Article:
Pedestrian Zoning Helps Set Cities Apart
Pedestrian-zone zoning is as the next logical step in Chicago’s evolution as a truly livable, global city. Cities are the world’s main economic, cultural and intellectual centers and will only continue to grow in importance, even more so in the “developing” world. Yet urban population growth, as well as demographic shifts, is putting pressure on housing and transportation systems. To optimize how older, industrial cities are redeveloped, local governments face difficult choices touching on a variety of issues, from how to alter land use patterns, to how to raise substantial funds for infrastructure improvements, to ways to encourage active participation in decision-making by residents, businesses, and visitors. The Burnham plan of 1901 laid down a street grid for Chicago that allowed the efficient movement of goods and people across and through Chicago. Today, Chicago is committed to improving how its residents and visitors get around town by developing complete streets, bike lanes and bus rapid transit. Pedestrian zones could be nestled into the city without significant disruption to the transportation network and make the city more livable and sustainable. In many European towns a pedestrian zone is an indispensable thread in the urban fabric. Often in cities such as Freiburg or Bilbao, these zones represent an older section of town, around which newer areas have been built. In other places, like Zagreb or Copenhagen, areas that formerly allowed vehicular traffic have been re-configured to cater primarily to pedestrian traffic. These areas essentially mimic a small village and its pace of life and commerce. For U.S. cities, the benefits of pedestrian zones include:
- Savings from less spent on costly infrastructure such as roads and related utilities that require maintenance. Pedestrian-only zones dedicate far less space to vehicles and lead to closer-built buildings which provide more land for development over which to spread infrastructure costs.
- Improved security for business and residents alike as one of the best deterrents to crime is “eyes on the street.” Pedestrian-only zones put more individuals on the street and in public spaces, which can be more easily monitored.
- A better way to manage changing demographics. Pedestrian-only zones could support an “aging in place” model, rather than establishing segregated housing options for seniors, that could help seniors participate in the local economy and civic life by placing options within walking distance.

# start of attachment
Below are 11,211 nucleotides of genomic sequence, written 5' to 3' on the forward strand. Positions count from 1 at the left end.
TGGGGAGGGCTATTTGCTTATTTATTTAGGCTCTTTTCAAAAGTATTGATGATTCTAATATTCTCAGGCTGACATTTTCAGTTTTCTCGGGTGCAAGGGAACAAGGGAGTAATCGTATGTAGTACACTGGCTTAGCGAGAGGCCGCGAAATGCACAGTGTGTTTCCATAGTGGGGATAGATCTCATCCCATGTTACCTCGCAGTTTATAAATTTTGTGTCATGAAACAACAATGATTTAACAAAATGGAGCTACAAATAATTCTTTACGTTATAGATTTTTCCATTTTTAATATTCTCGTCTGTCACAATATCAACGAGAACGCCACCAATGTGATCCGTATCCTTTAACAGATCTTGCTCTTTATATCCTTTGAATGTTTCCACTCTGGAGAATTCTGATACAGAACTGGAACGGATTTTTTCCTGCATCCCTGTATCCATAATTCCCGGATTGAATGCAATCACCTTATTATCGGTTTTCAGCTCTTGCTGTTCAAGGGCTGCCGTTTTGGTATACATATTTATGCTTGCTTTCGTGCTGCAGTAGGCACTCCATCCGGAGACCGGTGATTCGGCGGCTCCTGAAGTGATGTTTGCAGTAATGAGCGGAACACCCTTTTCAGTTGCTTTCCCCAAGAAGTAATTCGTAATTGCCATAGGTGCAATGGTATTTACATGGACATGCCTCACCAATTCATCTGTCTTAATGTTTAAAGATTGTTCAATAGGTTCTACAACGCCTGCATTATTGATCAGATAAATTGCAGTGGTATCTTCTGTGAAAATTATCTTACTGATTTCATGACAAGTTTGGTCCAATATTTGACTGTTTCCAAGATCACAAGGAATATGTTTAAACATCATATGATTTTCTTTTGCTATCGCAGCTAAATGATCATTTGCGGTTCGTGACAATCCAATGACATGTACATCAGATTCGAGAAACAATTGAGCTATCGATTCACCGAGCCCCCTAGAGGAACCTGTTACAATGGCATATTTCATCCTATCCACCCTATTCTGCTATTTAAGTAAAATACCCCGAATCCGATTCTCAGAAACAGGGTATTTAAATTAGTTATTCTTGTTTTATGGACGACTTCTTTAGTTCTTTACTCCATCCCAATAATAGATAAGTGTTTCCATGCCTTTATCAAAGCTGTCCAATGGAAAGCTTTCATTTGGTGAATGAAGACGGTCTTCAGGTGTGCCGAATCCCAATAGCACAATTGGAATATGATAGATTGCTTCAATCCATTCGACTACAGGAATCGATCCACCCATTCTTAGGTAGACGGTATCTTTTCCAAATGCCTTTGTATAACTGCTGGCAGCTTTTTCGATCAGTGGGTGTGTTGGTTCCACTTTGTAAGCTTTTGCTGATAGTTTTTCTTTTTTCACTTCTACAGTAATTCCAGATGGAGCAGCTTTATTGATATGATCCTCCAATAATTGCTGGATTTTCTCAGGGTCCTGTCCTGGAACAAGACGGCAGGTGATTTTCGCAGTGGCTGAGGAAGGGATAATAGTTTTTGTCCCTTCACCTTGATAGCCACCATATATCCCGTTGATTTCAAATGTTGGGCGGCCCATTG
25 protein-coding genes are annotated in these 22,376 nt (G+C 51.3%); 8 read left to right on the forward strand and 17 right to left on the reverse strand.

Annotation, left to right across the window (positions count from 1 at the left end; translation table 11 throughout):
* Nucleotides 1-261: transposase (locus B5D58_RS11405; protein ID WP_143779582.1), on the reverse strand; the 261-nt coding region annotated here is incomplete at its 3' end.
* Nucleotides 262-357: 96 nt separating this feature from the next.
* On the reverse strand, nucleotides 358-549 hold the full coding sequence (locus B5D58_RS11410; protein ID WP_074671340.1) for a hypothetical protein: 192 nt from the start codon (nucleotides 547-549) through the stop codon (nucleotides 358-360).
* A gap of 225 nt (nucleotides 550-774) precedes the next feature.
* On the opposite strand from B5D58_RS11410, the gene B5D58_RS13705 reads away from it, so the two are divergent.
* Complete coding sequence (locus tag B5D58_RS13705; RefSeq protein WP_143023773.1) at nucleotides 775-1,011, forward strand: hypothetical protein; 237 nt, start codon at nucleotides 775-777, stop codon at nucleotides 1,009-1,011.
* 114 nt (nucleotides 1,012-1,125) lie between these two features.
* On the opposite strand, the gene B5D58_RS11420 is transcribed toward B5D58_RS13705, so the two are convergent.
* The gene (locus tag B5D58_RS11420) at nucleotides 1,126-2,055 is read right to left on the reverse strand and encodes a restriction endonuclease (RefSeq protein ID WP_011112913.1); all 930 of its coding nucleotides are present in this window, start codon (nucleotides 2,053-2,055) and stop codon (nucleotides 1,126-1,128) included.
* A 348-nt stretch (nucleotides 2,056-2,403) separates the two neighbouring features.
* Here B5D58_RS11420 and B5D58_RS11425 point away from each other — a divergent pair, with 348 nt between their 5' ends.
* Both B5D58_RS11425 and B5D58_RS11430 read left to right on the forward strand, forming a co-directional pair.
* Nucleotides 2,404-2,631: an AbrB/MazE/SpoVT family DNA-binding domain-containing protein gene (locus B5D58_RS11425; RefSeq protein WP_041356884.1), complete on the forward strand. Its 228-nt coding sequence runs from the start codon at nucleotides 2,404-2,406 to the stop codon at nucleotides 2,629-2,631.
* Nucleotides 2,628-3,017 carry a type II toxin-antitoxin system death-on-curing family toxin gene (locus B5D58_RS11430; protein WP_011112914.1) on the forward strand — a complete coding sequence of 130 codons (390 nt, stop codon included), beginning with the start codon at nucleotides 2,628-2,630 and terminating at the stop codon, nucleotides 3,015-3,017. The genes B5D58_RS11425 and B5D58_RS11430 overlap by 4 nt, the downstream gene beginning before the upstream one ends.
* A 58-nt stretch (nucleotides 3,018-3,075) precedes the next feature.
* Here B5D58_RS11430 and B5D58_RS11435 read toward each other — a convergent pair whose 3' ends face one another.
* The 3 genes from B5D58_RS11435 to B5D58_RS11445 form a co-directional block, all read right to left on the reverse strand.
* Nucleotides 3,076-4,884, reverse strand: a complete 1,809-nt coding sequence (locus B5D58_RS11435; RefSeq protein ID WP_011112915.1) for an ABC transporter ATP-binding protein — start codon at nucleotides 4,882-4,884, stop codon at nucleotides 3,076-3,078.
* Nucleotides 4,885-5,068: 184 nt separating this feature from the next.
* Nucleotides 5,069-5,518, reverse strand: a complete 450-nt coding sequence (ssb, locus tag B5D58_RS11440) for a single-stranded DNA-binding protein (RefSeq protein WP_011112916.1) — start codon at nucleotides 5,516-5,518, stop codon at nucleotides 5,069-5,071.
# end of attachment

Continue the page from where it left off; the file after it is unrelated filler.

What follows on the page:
In the United States, local government exerts tremendous influence over the health of a city through zoning. Zoning dictates building characteristics, such as permitted uses, density and construction style, and how much of a lot is landscaped, dedicated to public use, or set aside for parking, among other requirements. One zoning practice that has yet to take root in most U.S. cities is a pedestrian-only zone, which typically also includes concessions for first responders and local businesses. Pedestrian zones orient and prioritize buildings and the spaces between them to increase and enhance human interaction. The simplest example of a pedestrian-only zone is a plaza or square, in which individuals can traverse the segmented space in infinite pathways, with many opportunities to stop, be it for a photo, a chat or make a purchase. The change in U.S. land use planning that pedestrian-zone zoning demands will require a commitment to metrics, particularly around the consumer experience, which in the U.S. remains grounded in vehicular access to shopping. Potential areas within Chicago, or other cities, where pedestrian-zone zoning could excel include the following:
- “Eds and meds” as anchor institutions because they have a built-in 24-hour population that seeks convenience.
- Downtown “super blocks” that can provide numerous households with disposable income to support a variety of businesses.
- Neighborhoods that might opt-in to be re-designed into a pedestrian-only zone.
Cities across the globe, especially those with an industrial past like Chicago, are striving to differentiate themselves in order to attract and retain investment and human capital. Pedestrian zones set cities apart from their peers, guaranteeing citizens a healthy economy and good quality of life. Mijo Vodopic, Program Officer at the John D. and Catherine T. MacArthur Foundation, is a Fall 2013 American Marshall Memorial Fellow.